Honors Capstone Project
Date of Submission
Prof. William C. Banks
Prof. William C. Snyder
Citizenship and Public Affairs
Capstone Prize Winner
Won Capstone Funding
Eastern European Studies | International and Area Studies | Other International and Area Studies
For those who have an interest in targeting, neutralizing, detaining, and adjudicating terrorists amidst the Global War on Terrorism (GWOT), few tools are more poorly understood than the acquisition and subsequent movement of the alleged terrorists. Rendition is that process by which the body of an individual is taken from State A to State B. It may occur in either a “regular” or an “irregular” form. Regular rendition occurs when the individual is moved pursuant to the express terms and procedures of a given extradition treaty. Irregular rendition, on the other hand, is principally comprised of the rare instances in which an individual is moved in lieu of, outside of, or in spite of an extradition treaty. These irregular forms of rendition can generally be classified into four categories: (a) Luring/Trickery, (b) Deportation as de facto Extradition, (c) Forcible Abductions for Prosecution, and (d) 3rd Party Interrogative Renditions. Although many of the irregular rendition models have strong similarities in law, each has its own unique twists. The following thesis aims to draw further upon the legal authorities relative to two of these irregular rendition models and provide a legal and political framework for their use within the analytical context of the GWOT. Comprised of two distinct monographs, this thesis project first addresses state-sponsored forcible abductions as they are utilized within the criminal field for prosecution and then moves to review their use within the intelligence arena for the purposes of interrogation. Where extraterritorial forcible abductions have been lawfully used by members of the law enforcement community since the late nineteenth century, the shift in paradigm toward their use for interrogations carried out by a third party under the Clinton Administration is more questionable both politically and jurisprudentially.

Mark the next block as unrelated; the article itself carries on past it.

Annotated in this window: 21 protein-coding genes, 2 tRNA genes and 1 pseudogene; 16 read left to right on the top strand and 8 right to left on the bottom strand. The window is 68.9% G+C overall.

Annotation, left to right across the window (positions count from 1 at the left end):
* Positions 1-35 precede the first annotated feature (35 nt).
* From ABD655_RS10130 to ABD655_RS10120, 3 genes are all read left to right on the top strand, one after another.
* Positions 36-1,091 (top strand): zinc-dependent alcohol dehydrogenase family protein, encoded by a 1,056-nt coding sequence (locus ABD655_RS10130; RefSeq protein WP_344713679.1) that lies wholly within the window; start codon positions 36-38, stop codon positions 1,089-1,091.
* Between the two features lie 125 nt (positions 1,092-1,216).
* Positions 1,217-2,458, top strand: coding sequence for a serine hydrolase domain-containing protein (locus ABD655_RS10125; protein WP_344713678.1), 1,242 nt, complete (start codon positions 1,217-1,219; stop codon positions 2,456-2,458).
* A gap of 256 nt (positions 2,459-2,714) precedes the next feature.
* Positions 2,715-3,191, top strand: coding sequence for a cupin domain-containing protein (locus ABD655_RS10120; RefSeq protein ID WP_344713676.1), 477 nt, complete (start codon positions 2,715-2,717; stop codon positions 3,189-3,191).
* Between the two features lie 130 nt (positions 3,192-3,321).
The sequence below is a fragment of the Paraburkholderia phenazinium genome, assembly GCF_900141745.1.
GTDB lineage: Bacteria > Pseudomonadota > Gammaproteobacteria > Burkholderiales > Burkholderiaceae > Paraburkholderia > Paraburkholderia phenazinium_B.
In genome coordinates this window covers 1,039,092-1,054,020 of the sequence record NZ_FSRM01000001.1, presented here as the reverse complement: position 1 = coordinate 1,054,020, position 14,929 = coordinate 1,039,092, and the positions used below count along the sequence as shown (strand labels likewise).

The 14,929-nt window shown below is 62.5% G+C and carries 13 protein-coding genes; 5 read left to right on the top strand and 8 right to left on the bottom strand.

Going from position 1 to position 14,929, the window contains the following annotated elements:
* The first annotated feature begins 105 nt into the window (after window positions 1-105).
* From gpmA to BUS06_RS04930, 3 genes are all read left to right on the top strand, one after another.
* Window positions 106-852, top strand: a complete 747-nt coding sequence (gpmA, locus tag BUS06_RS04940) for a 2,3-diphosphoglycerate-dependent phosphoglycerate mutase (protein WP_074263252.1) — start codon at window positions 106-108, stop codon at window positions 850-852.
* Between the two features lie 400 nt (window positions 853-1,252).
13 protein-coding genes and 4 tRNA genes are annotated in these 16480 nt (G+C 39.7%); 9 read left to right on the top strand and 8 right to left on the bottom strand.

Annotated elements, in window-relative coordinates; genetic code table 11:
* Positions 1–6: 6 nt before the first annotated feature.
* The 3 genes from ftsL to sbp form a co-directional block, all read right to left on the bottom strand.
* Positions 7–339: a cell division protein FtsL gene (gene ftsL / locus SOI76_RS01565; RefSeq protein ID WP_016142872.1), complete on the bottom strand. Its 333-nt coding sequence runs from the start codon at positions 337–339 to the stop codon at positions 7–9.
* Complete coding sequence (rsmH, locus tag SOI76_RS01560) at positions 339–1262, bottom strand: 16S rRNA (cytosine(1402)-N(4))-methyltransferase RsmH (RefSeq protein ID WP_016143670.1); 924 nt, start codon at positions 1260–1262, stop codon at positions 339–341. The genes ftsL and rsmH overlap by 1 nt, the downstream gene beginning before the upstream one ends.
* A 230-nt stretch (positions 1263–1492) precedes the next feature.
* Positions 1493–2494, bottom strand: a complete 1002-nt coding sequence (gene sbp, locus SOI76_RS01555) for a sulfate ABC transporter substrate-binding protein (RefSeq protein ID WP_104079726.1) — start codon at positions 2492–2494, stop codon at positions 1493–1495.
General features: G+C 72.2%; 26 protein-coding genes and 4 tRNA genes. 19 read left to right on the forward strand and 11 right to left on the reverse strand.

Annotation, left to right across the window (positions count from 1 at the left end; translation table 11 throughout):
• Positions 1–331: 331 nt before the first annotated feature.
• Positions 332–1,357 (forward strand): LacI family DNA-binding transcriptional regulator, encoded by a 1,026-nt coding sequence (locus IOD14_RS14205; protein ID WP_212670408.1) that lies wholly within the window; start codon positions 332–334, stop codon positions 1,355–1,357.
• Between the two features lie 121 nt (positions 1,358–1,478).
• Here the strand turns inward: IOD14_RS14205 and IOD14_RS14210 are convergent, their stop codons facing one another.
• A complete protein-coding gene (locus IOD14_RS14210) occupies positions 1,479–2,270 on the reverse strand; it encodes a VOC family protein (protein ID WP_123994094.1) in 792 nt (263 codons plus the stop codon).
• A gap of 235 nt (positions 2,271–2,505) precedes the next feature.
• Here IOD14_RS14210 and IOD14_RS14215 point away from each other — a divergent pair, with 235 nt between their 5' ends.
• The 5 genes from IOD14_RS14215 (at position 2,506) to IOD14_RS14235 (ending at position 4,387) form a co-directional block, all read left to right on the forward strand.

McNabb, Matthew R., "Kidnapping Terrorists: Extraterritorial Forcible Abductions in the Global War on Terrorism" (2006). Syracuse University Honors Program Capstone Projects. 646.
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